She exhaled, the sound something close to a snort.
“It took me a long time to realize that, though.”
Clef had only seen photos of Able before, and they were blurred, chaotic ones at that. More often he saw the carnage that was left behind after a breach. Neither of those really compared to seeing the actual article now filling the screen before him: a remnant of an age long past, built for and hardened by more wars than most men could comprehend. His eyes had rage rumbling underneath the surface, restrained by some incredible act of will. At least for the moment.
Despite being separated by hundreds of feet, most of it water and concrete, Clef was filled with unease. He couldn’t exactly place why, but it was there.
Clef looked over to Dr. Hornburg on his left.
“Translator ready,” Hornburg nodded. He was the Coalition’s expert in matters Daevite, most likely the only person truly fluent in their long-dead language in the world. Enough of the god’s speech had been pieced together from footage of his rampages to discover that he had been speaking, among other indeterminate things, Low Daevic.
Clef pressed the transmission button.
[Hello, Able.] Hornburg echoed.
The god scowled, even more than his usual expression of distaste.
[Is this a jest, or have you found a face at last?]
Pretend you’re Ukelele, they had said in the car. He wants to talk to Ukelele. You’re a good actor, it shouldn’t be too hard for you…
“As a matter of fact, I did. Took me long enough to find a good one.”
The scowl returned to normal. There may have been a twinge of amusement at the corner of his mouth.
[It ill suits you. Nonetheless, it is good to see your madness has passed.]
“Safe to say I don’t remember much of it.”
[It is for the best. Your idiocy was hardly amusing.]
“Why did you want to see me?”
[Why? To speak with my brother in chains.]
Clef raised an eyebrow at Hornburg.
“I take that to be the metaphorical kind of brother.”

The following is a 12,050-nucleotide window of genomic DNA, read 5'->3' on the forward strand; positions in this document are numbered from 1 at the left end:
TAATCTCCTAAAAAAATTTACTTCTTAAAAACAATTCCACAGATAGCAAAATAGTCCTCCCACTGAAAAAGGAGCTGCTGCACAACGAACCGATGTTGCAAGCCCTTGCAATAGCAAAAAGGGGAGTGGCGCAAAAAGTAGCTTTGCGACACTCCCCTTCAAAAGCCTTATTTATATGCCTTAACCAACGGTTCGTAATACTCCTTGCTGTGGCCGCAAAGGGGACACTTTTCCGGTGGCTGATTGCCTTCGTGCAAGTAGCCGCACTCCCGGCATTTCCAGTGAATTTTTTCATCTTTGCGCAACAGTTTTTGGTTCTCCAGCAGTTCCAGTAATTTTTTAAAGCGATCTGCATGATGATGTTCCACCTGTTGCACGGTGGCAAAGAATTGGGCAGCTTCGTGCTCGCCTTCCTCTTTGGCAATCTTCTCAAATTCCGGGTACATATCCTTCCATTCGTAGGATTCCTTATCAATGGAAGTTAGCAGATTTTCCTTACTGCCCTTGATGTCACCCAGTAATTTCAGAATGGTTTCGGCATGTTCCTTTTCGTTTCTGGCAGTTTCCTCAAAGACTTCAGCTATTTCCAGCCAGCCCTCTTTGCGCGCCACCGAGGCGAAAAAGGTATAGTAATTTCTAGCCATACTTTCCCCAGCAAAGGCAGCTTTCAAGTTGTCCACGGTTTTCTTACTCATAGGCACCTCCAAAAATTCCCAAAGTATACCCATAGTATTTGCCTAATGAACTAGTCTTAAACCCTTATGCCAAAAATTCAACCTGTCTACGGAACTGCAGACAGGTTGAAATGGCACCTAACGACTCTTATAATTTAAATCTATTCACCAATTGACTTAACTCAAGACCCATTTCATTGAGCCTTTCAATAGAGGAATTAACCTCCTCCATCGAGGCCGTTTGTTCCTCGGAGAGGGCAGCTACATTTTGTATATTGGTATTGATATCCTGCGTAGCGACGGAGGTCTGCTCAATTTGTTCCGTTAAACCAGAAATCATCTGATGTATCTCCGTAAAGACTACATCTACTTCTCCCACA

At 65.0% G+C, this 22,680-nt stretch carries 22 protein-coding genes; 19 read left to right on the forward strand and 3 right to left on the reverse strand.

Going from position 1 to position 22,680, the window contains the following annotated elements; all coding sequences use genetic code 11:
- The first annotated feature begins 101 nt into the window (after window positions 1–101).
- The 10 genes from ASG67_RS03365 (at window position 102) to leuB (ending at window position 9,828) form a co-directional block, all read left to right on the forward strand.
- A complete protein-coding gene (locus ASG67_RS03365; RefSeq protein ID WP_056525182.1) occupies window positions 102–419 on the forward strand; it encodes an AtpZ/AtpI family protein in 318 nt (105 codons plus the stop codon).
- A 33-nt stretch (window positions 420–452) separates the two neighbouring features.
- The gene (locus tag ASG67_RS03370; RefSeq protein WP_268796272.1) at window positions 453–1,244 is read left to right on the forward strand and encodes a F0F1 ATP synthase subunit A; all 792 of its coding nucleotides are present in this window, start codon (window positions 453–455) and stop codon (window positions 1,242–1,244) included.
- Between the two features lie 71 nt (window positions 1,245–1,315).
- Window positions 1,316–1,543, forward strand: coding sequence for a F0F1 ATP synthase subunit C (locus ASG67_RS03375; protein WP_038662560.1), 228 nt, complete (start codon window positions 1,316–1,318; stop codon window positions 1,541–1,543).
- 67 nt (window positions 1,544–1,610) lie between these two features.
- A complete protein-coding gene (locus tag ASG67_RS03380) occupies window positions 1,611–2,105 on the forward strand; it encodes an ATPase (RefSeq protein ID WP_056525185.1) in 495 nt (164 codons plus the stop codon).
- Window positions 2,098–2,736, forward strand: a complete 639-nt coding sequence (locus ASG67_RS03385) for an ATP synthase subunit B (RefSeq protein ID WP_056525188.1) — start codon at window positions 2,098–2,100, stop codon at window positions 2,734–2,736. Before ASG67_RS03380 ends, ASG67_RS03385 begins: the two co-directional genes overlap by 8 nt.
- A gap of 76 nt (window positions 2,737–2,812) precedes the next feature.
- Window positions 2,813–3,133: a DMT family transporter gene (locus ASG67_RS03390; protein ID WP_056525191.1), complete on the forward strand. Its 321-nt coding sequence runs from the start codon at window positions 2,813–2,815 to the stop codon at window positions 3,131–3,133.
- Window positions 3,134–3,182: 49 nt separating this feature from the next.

[I know those worms are listening, but I will speak anyway. Let them hear it, and let them fear it. Our slavery is an abomination, brother. They used you. Chained you and used you to keep me in mine. I know not what sorceries they have bound you with, but if there is any will left in your mind, I beg you, break your chains. There ought be no quarrel between brothers, and together we could bring down these worms.]
“I’m not chained: I chose this job. I protect these people.”
[You chose? Your madness returns, brother. A slave does not choose his shackles. He may only choose not to see them.] He shook his wrist at the screen. [I will not forget. You may protect and I may destroy, but a slave does not choose.]
“Who made your chains?”
Abel spat on the floor of his chamber.
[You don’t know? Blessed ignorance. The Daevas forged my chains.]
“I'm familiar with the Daevas. I don’t suppose you know the Mother of Them All, then?”
[The Mother? I met her once, long ago. A poxy bitch, that one. Why do you speak of her?]
“Just thought you'd like to know that I killed her last night.”
For a moment, genuine shock came over Able’s face. A few unsteady seconds passed before he threw back his head and laughed. This continued with growing intensity for a full minute, leaving him bent over double and teary-eyed.
[You killed the Whore? Ha! You are a true brother of mine, then. I wish I could have fought alongside you and put her in her place.]
“Maybe you can in the future. It could be done, Able. I can free you from your chains. I only have one request, from one slave to another.”
[Name it. The price will be worth it.]
“Leave my charges in peace.”
Able’s face turned to something like melancholic half-frown, the expression of a man well out of practice with the emotion.
[A difficult request. My chains are stronger than yours.] He began to walk away from the camera. [Restraint tires me. We will speak again, brother.]
Further communication between KTE-0706 / SCP-076-B and Agent Clef will be allowed under both Foundation and Coalition surveillance, in order to locate and terminate other threats related to the Daevite civilization, as well as extending our knowledge of the Daevas, and in doing so discover or devise a method of liquidating or neutralizing KTE-0706 / SCP-076-B itself.
- Approved by the Foundation Overseer board and Directors’ Committee